To remain near her, he camped on the side of the hill on which the Castle stood that was her dwelling place. It was the lair of an Enchanterhe suspected, for at times he heard strange music and a tumult of voices.   

Securing his mount, he would descend to a rocky ledge overlooking the clearing in which she walked and watch her from leafy cover. Her hair lay loose over her shoulders and her feet were bare. Often, she paced as if in distress. A broach of garnets was pinned to the bodice of her gown with a pin of bronze, and when she sighed it seemed that she had been wounded by the pin and that the garnets were drops of blood. She seemed fearless, for although she carried no weapon, she did not run from wild creatures but observed them from hiding with a gentle smile.  

Parzival watched over her with his sword at hand but did not approach her, for he had a wife, virtuous Condwiramurs, who waited at home for his quest to be done. And so, in his way, he kept faith with Condwiramurs while playing the angel for his unknown Lady.   

He remained nearby until summer and one day was startled by sounds of merriment in the clearing. He hurried to the overlook. Lords, ladies, and servants – seated on blankets spread out on the grass – feasted there, his Lady among them.  

As he watched, he realized that she had a Mistress and Master whom she and the others attended. How strange they were! Her Mistress wore a hat with two prongs like the horns of an Egyptian idol; her Master wore a robe stitched in gold with peculiar symbols that Parzival had never seen, even in all his travels.   

From his lookout, what passed below seemed like a pantomime, then the wind swung around, and brought sounds ot talk and laughter. From this he learned that the Master was indeed an Enchanter – a Hexenmeister – whose spell must be holding the Lady at the Castle against her will. Parzival noticed how she drew back whenever her Mistress looked away and the Enchanter seized the moment to whisper to the Lady.   

Parzival held his breath to hear her low reply, and like doves frightened into flight her words flew to him. With a hand on her broach with its pin of bronze, she said to the Enchanter, “Sir, do not speak to me in this way.”  

The Enchanter stood, leveled his gaze at her, and strode off, while her Mistress gave her a look of scorn. Then these great persons, in their great robes, went away uphill with their courtiers at their heels.  

The Lady remained behind, weeping. Parzival’s anger kindled—he must save her! Soon she grew calm then dried her tears. Looking up into a tree, she put her hands palm to palm with her fingertips to her lips and smiled at squirrels playing there. Then, gazing toward heaven, she sighed.   

He jumped down and stood a short distance from her.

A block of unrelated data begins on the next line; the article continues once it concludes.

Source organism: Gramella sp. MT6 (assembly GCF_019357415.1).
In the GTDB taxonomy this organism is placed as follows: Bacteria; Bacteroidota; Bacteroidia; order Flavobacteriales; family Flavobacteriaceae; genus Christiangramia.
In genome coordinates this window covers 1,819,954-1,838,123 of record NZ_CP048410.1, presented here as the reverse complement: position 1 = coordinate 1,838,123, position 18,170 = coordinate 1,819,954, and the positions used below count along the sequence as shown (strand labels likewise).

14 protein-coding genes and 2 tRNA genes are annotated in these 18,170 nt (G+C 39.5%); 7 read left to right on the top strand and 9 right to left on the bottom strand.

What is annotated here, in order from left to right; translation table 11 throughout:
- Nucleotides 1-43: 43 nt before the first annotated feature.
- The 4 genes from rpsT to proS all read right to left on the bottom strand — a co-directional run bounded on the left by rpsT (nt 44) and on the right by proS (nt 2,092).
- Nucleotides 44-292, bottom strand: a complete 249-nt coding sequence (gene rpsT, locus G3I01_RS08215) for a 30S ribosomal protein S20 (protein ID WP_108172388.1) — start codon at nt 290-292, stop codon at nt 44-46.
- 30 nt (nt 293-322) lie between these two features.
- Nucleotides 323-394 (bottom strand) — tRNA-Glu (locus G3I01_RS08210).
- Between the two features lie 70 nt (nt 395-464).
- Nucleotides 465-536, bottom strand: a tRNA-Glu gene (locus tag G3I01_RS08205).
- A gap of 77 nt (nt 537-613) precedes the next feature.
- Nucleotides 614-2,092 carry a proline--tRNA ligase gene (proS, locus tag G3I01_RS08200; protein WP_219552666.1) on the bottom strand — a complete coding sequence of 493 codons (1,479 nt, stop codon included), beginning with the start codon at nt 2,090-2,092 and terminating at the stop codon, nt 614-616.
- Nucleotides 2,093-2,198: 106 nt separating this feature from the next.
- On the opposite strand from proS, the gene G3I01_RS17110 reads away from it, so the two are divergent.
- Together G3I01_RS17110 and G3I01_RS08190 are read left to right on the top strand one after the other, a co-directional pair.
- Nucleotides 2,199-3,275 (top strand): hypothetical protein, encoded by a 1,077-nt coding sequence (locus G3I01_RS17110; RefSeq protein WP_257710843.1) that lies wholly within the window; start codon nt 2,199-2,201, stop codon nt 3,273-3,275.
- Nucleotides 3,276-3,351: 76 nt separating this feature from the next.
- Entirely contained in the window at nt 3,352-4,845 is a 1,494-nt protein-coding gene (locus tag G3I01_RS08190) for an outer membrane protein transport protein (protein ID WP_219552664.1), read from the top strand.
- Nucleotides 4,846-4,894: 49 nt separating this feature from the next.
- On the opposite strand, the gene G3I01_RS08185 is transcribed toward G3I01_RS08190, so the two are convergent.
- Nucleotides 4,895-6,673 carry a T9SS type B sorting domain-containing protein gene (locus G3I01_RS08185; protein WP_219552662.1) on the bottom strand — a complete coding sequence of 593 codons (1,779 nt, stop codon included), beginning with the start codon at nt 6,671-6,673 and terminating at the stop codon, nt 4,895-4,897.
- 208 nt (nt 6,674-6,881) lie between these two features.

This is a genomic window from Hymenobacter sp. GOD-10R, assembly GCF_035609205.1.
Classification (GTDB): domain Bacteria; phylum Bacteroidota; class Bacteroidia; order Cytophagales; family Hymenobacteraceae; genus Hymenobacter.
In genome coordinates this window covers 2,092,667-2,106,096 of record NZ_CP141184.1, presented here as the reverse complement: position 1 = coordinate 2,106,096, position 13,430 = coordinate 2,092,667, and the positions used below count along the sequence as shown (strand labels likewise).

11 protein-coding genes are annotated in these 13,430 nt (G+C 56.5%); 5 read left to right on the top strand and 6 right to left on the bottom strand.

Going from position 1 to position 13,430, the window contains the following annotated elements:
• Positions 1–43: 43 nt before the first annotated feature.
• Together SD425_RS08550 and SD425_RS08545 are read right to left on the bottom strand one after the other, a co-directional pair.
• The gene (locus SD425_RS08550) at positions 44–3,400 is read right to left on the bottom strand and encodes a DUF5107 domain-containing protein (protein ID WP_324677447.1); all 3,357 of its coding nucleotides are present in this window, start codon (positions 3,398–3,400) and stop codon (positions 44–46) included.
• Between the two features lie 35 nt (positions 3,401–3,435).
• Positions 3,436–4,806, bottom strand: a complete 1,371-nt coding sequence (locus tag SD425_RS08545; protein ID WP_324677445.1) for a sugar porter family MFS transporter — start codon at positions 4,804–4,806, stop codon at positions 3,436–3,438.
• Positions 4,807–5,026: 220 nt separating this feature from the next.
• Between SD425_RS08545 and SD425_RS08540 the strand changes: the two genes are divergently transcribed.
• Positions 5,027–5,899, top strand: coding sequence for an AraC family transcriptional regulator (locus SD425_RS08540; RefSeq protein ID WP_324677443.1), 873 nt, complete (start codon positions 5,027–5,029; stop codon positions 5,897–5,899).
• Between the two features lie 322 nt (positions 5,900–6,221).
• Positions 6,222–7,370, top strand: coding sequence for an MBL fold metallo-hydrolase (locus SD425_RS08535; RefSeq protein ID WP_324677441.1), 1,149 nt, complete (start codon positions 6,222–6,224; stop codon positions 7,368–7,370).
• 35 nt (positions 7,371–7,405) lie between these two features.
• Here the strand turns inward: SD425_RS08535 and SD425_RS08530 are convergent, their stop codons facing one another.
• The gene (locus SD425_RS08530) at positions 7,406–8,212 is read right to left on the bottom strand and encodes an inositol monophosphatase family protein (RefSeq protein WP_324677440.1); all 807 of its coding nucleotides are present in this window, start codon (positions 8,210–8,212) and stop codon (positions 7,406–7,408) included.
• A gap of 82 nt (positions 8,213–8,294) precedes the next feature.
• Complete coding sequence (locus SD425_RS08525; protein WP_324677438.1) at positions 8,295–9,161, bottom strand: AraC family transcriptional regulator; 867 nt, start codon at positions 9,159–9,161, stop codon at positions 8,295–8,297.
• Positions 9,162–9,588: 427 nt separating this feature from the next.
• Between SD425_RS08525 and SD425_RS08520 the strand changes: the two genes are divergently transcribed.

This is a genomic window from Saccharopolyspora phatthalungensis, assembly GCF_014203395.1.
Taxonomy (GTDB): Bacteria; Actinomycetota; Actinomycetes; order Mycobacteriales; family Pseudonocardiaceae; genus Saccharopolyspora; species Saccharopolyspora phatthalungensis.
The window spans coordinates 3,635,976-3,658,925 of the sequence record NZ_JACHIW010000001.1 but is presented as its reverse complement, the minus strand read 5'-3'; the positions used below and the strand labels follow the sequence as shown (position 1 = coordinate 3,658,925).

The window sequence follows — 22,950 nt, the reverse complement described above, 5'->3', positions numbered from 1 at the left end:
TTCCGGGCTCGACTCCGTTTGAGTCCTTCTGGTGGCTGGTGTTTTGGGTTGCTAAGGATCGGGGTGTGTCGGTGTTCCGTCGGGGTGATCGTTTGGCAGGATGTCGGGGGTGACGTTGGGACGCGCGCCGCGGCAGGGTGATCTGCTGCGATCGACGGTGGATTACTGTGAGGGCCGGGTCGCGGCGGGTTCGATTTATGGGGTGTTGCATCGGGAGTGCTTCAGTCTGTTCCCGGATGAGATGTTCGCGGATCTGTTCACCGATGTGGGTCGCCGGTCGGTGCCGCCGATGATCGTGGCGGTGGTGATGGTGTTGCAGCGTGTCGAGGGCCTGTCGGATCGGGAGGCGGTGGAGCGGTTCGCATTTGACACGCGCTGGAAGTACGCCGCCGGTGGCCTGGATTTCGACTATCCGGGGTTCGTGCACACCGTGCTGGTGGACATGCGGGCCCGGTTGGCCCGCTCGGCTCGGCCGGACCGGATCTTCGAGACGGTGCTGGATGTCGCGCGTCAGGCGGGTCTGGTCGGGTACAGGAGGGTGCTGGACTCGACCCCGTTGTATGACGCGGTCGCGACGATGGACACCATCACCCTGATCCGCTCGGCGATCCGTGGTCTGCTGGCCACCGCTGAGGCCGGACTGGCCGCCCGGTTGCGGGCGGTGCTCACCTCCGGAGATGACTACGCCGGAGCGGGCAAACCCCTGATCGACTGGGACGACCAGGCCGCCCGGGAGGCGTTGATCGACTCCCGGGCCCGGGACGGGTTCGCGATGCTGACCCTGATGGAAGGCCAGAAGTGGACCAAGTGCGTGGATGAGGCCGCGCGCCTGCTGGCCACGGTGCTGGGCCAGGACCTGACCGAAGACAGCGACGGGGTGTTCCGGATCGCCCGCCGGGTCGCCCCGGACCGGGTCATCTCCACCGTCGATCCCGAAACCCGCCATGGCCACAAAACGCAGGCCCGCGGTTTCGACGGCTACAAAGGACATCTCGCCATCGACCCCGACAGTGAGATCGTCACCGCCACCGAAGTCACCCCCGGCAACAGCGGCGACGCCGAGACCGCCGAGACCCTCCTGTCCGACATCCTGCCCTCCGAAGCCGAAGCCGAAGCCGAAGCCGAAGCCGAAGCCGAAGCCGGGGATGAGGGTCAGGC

She smiled. Her face was young, but her dark hair was streaked with silver.

He remained where he was, remembering Condwiramurs and fearing to return the Lady’s smile or take a step closer.  

She smiled more gently, as if understanding him. “God bless you, Knight!” she said. “I have seen you keeping watch over me. Only one hour each day my Master allows me a little freedom, and you have been the angel whom God sent to guard me and give me hope.”  

He longed to shorten the distance between them.  

She lowered her gaze and said, “Lord Jesus protect us!” Then she turned and walked up the forested hill toward the Castle.  

Parzival’s gaze lingered on her retreating figure. 

Someone stepped out of the shadows, a Hermit roughly-clad and bearing a staff.  

He studied Parzival. “She is not for you or any man, Knight. She is a prisoner of suffering. And you? Do you not have a wife?” 

Parzival’s face grew hot. “I have not broken any vow!  Someone must help her!”

The Hermit leaned on his staff. “And why not you, you think? You know the answer better than I. Though perhaps, if it is God’s will, you may yet help her.” 

Parzival returned to his camp where he paced and raged, and at last was still. Then he dressed and armed, taking as much care with his horse’s trappings, so that the two were arrayed all in crimson with ornaments of purest gold, articles he had won from a king he had slain, his own cousin, though he had not known this at the time.   

Then he galloped his mount uphill between the trees toward the Castle, until the Hermit appeared on the path holding out the staff to bar the way. 

The Hermit said, “Why do you ride against the Enchanter with only the arm of flesh to help you? For many days I have observed you and would not have believed you to be such a fool.”  

“By my oath to defend the helpless, I must save her!” 

“Though you may be a sworn knight, where the Enchanter is concerned you’re little more than a child.”   

Parzival rode his mount around the Hermit, while the Hermit cried out to wait. But Parzival spurred his horse on all the more until he arrived at the Castle gates. Here, he shouted his challenge to the Enchanter to let his fair prisoner go. 

Soon the gates opened, and the Enchanter’s Champion rode out in armor of dusky blue, on a dark steed dappled with silver. The two knights fought on the hilltop then down into the trees with great clangs and clashes of arms, while those from the Castle watched from its wall. They dismounted and fought till exhausted. At last, Parzival prevailed and killed the Champion, by pinning him to a tree with a lance, and in this way the man’s sins overtook him.   

Again, Parzival rode to the gates and shouted his challenge. But a figure in a helmet with a crest of raven feathers limped to the wall, pulling the Lady along with him, and pushed her over the parapet.  

Casting aside his weapons, Parzival hurried to break her fall, but was too late. Tenderly he cradled and kissed her while her life ebbed away. As he did, he noticed her broach was gone and her hand bloody.  

The Hermit scrambled up to Parzival, gathered the weapons, and together they brought the Lady down to his hut in the forest, Parzival carrying her and the Hermit leading the horse.  

As they walked along, Parzival spoke. “If I hadn’t remained here, she would be alive. When I abandoned my quest, I brought about her death.”  

The Hermit answered, “She is free now.”